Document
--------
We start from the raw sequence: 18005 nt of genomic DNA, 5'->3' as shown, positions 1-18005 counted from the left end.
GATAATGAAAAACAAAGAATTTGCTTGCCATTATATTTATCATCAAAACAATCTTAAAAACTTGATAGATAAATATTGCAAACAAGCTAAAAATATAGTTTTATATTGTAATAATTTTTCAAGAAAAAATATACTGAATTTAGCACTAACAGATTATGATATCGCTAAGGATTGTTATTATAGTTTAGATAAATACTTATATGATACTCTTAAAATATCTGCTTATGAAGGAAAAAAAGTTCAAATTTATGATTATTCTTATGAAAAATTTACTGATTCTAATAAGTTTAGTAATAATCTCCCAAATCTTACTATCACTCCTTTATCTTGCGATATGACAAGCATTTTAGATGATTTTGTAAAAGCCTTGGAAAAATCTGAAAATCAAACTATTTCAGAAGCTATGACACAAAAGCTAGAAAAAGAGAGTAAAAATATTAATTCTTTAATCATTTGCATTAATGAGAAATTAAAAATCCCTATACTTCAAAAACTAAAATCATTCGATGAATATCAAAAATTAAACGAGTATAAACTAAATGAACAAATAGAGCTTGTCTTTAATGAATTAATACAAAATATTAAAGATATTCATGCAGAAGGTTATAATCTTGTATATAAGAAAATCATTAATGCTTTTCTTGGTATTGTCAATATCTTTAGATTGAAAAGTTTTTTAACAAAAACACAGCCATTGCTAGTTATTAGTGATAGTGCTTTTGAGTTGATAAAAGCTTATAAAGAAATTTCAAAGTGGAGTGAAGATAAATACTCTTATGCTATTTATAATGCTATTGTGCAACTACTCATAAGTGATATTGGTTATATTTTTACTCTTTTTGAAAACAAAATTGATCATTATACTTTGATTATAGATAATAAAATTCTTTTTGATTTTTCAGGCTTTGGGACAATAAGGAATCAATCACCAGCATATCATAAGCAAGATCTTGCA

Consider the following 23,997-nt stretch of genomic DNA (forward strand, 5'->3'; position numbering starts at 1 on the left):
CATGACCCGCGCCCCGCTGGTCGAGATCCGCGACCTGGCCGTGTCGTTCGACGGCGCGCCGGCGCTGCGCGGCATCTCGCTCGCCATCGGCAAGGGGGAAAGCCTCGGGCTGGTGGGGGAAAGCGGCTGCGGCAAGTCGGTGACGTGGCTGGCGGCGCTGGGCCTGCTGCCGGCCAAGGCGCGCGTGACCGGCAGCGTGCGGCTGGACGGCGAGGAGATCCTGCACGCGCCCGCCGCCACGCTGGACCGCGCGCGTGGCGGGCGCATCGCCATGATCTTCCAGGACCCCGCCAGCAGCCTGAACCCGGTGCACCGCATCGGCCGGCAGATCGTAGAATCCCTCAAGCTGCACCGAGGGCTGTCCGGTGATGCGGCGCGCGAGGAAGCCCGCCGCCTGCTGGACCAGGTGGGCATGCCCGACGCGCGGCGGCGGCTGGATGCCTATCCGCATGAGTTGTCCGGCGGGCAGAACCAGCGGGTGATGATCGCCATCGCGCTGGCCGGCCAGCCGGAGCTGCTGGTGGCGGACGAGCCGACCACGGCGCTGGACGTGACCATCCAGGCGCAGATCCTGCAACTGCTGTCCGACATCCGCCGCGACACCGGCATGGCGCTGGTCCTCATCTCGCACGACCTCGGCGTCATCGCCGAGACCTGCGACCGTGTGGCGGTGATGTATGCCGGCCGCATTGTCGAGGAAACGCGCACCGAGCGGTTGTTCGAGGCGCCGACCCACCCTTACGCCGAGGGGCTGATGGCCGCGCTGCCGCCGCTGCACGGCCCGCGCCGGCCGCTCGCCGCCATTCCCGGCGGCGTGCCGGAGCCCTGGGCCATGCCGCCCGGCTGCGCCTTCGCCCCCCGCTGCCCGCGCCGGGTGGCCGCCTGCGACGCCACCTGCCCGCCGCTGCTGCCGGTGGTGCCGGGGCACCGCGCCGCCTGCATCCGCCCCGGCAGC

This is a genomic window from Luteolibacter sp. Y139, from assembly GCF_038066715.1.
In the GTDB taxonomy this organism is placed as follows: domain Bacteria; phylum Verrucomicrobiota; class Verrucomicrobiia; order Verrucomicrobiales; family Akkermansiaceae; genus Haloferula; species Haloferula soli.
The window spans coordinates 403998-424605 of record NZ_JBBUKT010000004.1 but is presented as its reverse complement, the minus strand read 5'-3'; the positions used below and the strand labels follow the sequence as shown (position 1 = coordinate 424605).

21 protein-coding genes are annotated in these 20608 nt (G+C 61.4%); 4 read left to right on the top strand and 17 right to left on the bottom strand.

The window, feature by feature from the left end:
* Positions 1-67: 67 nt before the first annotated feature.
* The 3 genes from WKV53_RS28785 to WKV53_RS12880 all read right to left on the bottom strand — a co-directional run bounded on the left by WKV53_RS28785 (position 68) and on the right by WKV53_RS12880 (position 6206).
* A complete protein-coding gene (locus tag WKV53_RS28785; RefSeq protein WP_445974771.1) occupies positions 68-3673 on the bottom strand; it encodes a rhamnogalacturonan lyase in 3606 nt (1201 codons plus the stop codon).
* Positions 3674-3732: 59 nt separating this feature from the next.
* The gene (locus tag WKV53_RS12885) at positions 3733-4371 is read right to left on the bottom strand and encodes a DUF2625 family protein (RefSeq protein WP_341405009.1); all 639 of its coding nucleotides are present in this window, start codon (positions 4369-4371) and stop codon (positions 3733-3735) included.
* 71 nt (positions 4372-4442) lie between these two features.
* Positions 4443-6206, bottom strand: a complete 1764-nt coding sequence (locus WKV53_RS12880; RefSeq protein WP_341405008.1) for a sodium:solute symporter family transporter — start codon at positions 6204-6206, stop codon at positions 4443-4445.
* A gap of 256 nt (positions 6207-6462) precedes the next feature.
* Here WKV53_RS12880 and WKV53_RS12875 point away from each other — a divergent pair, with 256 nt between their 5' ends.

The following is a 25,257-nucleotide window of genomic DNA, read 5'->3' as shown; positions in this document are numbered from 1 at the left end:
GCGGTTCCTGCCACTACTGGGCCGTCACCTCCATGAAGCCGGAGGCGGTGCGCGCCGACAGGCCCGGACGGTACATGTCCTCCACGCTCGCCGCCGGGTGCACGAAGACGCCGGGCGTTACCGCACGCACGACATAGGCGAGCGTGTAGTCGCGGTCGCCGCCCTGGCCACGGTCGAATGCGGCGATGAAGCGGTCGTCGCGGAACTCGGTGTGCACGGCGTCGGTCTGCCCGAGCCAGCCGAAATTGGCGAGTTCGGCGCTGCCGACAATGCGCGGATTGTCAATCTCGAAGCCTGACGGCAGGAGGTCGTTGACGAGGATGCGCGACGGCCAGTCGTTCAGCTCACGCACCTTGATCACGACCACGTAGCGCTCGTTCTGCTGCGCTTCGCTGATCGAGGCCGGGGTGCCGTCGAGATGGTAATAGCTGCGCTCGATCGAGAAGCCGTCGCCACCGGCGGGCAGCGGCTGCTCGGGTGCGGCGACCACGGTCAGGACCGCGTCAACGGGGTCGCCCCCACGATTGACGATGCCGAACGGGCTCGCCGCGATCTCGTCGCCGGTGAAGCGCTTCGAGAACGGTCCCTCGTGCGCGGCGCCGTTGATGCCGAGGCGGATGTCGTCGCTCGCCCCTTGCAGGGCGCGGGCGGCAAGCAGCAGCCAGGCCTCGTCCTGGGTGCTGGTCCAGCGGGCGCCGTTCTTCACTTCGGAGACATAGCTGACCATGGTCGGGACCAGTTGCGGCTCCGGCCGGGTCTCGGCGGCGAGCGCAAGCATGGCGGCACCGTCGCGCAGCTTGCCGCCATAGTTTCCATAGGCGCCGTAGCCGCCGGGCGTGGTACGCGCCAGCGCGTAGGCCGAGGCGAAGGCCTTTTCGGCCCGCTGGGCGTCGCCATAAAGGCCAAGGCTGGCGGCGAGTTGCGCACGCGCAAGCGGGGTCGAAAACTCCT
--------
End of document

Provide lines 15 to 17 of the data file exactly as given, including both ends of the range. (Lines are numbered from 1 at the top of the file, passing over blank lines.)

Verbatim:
* 71 nt (positions 4372-4442) lie between these two features.
* Positions 4443-6206, bottom strand: a complete 1764-nt coding sequence (locus WKV53_RS12880; RefSeq protein WP_341405008.1) for a sodium:solute symporter family transporter — start codon at positions 6204-6206, stop codon at positions 4443-4445.
* A gap of 256 nt (positions 6207-6462) precedes the next feature.